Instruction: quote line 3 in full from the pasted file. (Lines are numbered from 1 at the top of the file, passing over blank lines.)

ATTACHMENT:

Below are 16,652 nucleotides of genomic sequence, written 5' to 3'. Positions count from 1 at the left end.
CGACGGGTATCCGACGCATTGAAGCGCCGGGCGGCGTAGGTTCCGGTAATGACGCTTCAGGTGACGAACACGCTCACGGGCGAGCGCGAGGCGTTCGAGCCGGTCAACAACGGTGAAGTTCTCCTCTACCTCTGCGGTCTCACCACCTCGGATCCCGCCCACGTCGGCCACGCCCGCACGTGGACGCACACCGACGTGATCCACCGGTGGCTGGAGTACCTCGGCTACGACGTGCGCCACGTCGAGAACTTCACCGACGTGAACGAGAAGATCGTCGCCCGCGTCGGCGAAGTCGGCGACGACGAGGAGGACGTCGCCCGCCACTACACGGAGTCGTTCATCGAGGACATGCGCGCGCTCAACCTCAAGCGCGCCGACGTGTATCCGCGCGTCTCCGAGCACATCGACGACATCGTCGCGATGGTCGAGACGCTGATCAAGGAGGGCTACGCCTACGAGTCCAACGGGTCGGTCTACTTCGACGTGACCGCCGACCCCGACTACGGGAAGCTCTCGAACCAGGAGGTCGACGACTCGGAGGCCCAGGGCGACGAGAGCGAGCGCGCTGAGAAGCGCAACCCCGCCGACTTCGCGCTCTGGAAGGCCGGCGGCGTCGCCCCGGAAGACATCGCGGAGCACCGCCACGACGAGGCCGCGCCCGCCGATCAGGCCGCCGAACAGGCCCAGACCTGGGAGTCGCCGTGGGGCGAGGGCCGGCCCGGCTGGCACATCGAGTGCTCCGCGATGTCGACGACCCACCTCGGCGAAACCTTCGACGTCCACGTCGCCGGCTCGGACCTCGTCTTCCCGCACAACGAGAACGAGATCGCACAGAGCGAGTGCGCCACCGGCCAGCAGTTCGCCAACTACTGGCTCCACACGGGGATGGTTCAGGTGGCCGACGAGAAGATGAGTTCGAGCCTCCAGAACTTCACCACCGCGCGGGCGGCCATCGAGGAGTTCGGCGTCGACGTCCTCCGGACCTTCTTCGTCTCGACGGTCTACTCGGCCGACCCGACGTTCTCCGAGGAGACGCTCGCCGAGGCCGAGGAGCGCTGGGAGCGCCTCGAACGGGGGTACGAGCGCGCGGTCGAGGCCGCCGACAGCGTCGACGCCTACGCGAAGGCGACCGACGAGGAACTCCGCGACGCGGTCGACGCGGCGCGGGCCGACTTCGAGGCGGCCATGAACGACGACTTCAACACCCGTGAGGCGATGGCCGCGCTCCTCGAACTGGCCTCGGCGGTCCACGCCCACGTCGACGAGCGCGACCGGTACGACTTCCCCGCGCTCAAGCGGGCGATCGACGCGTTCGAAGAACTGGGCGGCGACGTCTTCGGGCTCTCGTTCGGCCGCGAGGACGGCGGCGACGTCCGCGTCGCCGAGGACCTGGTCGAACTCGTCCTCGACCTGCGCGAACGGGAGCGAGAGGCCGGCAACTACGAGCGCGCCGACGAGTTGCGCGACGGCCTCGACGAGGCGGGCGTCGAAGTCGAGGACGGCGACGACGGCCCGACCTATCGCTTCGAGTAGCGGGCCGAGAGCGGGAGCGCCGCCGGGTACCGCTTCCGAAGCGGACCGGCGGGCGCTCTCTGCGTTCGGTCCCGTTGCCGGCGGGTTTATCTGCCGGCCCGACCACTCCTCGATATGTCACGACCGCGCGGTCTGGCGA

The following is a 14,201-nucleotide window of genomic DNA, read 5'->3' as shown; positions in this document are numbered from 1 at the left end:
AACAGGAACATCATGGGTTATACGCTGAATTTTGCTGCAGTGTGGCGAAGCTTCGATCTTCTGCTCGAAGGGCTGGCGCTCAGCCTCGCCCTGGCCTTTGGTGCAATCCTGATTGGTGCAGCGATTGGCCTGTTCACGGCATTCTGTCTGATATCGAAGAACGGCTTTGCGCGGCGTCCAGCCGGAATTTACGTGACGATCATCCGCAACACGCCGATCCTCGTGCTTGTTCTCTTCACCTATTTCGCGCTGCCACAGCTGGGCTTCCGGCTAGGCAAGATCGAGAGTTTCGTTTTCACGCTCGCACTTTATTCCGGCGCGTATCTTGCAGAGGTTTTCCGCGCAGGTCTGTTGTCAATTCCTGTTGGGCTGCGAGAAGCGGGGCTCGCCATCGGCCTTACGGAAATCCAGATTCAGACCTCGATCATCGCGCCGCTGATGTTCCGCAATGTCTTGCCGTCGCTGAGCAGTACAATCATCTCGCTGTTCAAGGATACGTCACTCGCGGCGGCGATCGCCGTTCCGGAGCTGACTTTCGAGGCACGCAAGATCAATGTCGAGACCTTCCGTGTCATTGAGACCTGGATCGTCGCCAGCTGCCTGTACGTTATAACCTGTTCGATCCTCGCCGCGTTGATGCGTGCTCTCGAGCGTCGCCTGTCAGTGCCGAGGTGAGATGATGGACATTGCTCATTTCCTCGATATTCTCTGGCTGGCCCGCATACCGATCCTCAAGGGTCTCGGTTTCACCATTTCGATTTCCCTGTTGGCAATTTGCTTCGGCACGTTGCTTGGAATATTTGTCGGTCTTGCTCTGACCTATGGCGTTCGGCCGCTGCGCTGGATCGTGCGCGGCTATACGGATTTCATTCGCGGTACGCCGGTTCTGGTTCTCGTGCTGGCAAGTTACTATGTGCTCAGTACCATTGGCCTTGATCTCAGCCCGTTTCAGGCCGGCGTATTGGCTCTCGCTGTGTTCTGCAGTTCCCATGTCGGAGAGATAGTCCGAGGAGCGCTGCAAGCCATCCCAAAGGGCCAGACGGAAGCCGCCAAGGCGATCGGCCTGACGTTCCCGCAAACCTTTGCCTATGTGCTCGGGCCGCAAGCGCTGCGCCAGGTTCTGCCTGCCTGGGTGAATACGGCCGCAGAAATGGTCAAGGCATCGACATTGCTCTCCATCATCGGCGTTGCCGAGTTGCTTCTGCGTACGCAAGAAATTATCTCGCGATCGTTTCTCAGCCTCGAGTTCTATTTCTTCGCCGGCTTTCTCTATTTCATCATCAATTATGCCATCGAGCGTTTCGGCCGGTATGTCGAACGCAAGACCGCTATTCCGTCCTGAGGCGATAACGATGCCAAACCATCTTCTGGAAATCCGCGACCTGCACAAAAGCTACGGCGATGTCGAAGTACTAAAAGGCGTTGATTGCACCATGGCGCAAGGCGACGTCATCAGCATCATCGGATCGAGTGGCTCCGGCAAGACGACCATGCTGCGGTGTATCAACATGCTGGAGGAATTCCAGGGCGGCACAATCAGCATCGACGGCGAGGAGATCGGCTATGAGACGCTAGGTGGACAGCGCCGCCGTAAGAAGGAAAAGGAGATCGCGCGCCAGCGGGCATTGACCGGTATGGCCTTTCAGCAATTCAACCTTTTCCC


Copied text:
The following is a 14,201-nucleotide window of genomic DNA, read 5'->3' as shown; positions in this document are numbered from 1 at the left end: